Philippines has so far culled 20,000 pigs amid heightened fears over African Swine Fever (ASF) spreading in the country and affecting its 260-billion-peso (roughly 5 billion U.S. dollars) swine industry, the government said on Tuesday.
“The majority of the (infected) pigs were from (backyard for raisers of) Bulacan (province) and the areas were already quarantined, including nearby areas of Pampanga province,” Philippine Agriculture Secretary William Dar said, referring to the two provinces just outside of Metro Manila.
Dar said only a third of the 20,000 pigs that were killed or about 6,600 heads were infected with ASF, while the remaining two-thirds were culled as part of the government’s control measures.
In a Facebook post on Sunday, Pangasinan province governor Amado Espino said that 15 of the 60 pigs seized from a Bulacan hog trader that tried to bring in hogs into his province tested positive for ASF.
The Philippine Department of Agriculture (DA) said around 1,000 pigs have been culled in Pangasinan as a result. However, the DA stressed that there is no confirmed ASF case in the province.
In Quezon City in Metro Manila, local officials culled nearly 400 pigs on Monday after several hogs showed symptoms of sickness. Last week, dozens of pigs were also culled in the city after some pigs got sick.
On September 9, the DA confirmed the first ASF outbreak in the Philippines.
Nearly 8,000 pigs, mostly from backyard raisers, were initially culled when the outbreak was discovered in July in Rodriguez town and Antipolo City in Rizal province and Guiguinto town in Bulacan province.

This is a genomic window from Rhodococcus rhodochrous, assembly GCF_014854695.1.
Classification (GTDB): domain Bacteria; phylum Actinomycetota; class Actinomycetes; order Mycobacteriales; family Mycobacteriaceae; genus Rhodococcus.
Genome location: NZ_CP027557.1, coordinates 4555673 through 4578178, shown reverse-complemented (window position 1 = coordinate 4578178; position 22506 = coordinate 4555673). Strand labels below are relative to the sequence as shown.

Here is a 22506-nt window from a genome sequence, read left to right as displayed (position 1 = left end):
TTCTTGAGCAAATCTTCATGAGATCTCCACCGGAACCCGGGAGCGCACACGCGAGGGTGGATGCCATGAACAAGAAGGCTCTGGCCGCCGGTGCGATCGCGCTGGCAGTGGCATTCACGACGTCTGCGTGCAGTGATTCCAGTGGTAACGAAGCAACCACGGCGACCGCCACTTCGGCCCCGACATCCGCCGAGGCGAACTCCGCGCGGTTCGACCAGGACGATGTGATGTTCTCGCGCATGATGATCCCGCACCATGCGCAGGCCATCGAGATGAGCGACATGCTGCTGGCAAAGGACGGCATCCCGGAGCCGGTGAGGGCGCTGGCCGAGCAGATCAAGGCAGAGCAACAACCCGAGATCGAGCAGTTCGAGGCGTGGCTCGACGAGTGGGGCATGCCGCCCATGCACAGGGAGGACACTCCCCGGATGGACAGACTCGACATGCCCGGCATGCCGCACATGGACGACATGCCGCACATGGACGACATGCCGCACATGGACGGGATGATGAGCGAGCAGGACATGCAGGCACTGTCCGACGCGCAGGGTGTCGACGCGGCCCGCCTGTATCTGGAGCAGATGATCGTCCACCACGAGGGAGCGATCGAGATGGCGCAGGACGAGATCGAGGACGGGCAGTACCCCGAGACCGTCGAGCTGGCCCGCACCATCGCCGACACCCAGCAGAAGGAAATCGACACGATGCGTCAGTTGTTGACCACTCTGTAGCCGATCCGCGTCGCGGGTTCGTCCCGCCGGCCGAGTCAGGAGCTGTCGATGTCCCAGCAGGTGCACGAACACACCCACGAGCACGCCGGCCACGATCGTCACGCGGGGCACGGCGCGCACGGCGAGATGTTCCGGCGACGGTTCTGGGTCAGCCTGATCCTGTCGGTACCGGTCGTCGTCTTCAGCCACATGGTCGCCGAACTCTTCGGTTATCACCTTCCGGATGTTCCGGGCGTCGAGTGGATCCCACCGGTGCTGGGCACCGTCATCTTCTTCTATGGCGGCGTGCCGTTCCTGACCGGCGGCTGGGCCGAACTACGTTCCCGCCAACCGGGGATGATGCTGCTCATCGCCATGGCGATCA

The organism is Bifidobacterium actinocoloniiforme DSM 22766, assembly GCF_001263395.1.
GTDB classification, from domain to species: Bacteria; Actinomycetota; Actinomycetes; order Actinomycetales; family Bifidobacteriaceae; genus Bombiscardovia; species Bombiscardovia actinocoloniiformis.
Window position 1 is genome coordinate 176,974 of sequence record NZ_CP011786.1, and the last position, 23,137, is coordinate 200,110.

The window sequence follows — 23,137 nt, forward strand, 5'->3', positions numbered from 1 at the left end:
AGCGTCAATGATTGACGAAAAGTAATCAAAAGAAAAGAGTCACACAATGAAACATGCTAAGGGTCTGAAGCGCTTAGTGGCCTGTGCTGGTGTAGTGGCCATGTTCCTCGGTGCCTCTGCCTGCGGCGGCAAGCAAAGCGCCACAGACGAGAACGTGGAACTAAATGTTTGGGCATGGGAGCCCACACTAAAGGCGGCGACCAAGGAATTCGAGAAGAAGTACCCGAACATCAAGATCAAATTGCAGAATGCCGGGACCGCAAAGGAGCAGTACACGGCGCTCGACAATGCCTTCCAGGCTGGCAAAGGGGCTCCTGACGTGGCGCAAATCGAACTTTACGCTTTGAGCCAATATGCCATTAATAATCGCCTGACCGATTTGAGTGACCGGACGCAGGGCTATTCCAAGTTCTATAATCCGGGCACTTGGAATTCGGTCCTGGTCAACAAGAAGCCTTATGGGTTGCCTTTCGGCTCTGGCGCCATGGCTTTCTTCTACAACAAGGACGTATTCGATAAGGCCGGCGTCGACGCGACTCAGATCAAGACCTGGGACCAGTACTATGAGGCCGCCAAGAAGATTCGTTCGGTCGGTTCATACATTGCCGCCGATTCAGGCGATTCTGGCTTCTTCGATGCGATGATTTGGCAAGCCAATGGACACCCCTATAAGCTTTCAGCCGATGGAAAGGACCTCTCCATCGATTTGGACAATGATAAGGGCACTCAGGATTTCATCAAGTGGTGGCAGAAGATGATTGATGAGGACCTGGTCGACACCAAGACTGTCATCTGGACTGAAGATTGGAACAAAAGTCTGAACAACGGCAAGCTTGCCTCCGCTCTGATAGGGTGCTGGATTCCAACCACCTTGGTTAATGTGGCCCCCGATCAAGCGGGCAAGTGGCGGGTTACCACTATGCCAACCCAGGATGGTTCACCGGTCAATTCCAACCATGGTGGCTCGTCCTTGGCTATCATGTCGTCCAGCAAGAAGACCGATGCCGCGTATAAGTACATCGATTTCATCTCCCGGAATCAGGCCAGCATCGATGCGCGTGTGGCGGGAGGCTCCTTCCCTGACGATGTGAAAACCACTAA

Bohol and Cebu provinces in the central Philippines have imposed a total ban on hogs, pork, and processed pork products from the Philippine main Luzon island.
The DA has repeatedly assured the public that the situation is under proper management, as it continuously works with concerned local government units, private swine industry leaders, the police and military to effectively manage, control, and contain the threat of ASF.
Dar reminded that efforts to protect borders against the dreaded disease should not limit the movement of goods and food supplies, suggesting that any ban should be carefully studied.
ASF is harmless to humans but highly contagious and fatal for pigs as there is no known cure. The disease has up to 100 per cent fatality rate.
Hogs remain one of the main sources of meat in the Philippines, and about 64 percent of the swine population is raised in backyard farms.
As of January 1, 2019, the Philippine Statistics Authority said the total swine population in the country stood at 12.71 million heads, 0.83 per cent higher compared with its previous year’s inventory of 12.60 million heads.
The Philippines is implementing its 1-7-10 protocol to prevent the spread of ASF, meaning that all pigs within a one kilometre radius of infected farms will be culled while the movement of pigs and its products will be limited and under strict surveillance and testing within a seven kilometre radius.
The protocol also imposes that swine farms within a 10-km radius will be required to submit a mandatory report on the disease. (UNI)